Rwandan miners have protested a new law that bans artisanal mining, saying it could frustrate investment and push out most of them.
The new law repealed all provisions for artisanal mining, and now the cheapest contract will cost about Rwf700 million ($8 million) — which is ten times more, thereby favouring big investors. Previously, artisanal miners were required to commit Rwf70 million ($80,000) for a mining field licence of 49 hectares within five years.
“This new law means that artisanal mining is banned in Rwanda. It does not consider the fact that the sector employs thousands of Rwandans who have relied on it for their livelihoods for many decades,” said the executive secretary of Rwanda Mining Association, Frank Butera.
The mining law was gazetted last month, but miners say that they were not consulted before the changes were adopted.
“We shared our concerns before parliament passed the law, but it was gazetted regardless of our concerns,” said Mr Butera. “Instead, we received a response from the mining board explaining why they did not consider what we pointed out.”
Artisanal licences make up half of the 523 mining contracts currently in effect, data from the Mining Association shows.
The Rwanda Mines Petroleum and Gas Board defended its position, saying that it intends to attract “serious” investors who can afford modern practices that are not harmful to the environment and the miners.
Narcisse Dushimimana, the legal affairs specialist at the mining board, said that the new law seeks to encourage players who relied on rudimentary mining methods to upgrade to skilled practices.
“Artisanal mining is conducted unprofessionally, destroying the environment and putting miners at risk. We want to help them upgrade to at least small-scale mining where professionalism is needed,” said Mr Dushimimana.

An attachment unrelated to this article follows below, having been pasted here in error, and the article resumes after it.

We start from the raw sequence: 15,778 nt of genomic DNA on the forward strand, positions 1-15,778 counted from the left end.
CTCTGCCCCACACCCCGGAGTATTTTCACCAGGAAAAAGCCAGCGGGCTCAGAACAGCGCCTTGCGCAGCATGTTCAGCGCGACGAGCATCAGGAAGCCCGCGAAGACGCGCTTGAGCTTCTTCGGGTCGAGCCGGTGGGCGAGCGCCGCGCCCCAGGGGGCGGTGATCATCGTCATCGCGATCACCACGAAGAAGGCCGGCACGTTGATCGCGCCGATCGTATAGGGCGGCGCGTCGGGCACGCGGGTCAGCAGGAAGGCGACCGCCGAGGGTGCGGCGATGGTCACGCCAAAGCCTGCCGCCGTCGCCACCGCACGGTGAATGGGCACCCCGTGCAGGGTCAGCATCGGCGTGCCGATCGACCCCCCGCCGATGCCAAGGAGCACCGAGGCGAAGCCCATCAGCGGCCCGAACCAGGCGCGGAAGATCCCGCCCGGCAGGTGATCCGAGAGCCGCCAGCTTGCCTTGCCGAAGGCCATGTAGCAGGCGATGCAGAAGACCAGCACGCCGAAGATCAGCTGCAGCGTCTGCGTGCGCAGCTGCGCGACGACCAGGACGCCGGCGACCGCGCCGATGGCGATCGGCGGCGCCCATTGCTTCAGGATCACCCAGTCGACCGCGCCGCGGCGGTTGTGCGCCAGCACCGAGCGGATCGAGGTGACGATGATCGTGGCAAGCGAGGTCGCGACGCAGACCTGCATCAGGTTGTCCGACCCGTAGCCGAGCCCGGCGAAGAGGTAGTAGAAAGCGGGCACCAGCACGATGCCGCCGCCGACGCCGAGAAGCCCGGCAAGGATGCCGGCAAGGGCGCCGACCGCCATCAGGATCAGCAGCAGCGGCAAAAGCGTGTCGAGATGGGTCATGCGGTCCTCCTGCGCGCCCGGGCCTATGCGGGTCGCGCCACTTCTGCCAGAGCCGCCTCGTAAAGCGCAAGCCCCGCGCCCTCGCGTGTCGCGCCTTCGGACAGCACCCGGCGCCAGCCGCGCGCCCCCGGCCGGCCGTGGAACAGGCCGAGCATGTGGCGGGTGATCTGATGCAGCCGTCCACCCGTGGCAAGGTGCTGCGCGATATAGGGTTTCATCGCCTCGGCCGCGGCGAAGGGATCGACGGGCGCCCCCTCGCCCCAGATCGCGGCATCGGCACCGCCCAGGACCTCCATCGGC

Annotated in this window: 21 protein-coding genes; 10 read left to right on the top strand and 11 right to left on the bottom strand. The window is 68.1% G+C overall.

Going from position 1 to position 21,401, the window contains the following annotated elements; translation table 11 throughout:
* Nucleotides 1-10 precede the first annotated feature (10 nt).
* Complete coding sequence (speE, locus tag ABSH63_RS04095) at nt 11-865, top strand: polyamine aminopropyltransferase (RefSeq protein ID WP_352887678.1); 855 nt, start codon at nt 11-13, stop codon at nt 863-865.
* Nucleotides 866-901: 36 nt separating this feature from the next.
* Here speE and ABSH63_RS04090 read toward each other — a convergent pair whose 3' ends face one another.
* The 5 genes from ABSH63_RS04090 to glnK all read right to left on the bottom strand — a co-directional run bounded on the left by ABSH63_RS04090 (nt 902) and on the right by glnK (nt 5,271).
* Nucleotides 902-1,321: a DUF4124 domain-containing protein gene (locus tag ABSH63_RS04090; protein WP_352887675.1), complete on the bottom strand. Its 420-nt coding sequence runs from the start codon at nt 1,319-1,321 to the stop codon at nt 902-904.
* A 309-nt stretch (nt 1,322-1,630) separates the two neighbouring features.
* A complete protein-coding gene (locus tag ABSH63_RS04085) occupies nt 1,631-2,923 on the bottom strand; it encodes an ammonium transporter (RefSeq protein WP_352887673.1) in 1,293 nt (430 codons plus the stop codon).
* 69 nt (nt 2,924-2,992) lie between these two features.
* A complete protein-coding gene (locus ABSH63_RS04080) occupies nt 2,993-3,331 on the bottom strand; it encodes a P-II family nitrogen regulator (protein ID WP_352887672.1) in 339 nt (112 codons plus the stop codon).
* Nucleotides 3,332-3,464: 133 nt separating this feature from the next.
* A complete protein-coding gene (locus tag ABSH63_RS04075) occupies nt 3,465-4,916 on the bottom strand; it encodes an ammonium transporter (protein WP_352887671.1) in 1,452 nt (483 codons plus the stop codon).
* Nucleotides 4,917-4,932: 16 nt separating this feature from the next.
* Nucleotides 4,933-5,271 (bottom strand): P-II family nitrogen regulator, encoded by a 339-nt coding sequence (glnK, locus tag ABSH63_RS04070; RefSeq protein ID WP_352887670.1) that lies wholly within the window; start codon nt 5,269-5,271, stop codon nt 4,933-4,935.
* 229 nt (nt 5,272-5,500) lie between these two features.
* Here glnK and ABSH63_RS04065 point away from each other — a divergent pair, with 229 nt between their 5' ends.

The new law also introduced imprisonment terms and fines of up to Rwf30 million ($35,000) for injuries and environment degradation caused by mining accidents.
The punishments will also apply to negligence by senior authorities.
But miners say this punishment is vague and harsh.
“Some mining activities are dangerous; that is the nature of the industry. But it is shocking that miners will now be arrested if an accident such as a landslide happens,” said Mr Butera.
But the mining board said that accidents will only be punished if it is “proven beyond reasonable doubt they were caused by negligence or bad intent.”
“Accidents are not punished simply because they are accidents; we shall investigate, then punish,” said Mr Dushimimana. “The Rwf30 million penalty is a deterrent to bad practices. No one will be punished if they stick to professional practices.”
Minerals are becoming Rwanda’s most important source of foreign revenue, ahead of coffee and tea.
The sector is however dogged by price fluctuation, although it managed to exceed its target by 55 per cent last year, generating $373 million in revenue from its principle minerals — cassiterite, coltan and wolfram.
Rwanda follows in the footsteps of Tanzania, which last year amended its mining laws, giving the government more control over the sector and more revenues. In June, Tanzania announced that it had realised a 1.3 per cent GDP growth from mining, attributing it to stringent new laws and regulations.
Mining contributed around 4.8 per cent to the GDP, up from an average 3.5 per cent realised over the years, said Minerals Minister Angellah Kairuki.
“We aim for a larger piece of the pie; at least 10 per cent of the mining sector’s contribution to Tanzania’s GDP by 2025,” said Ms Kairuki.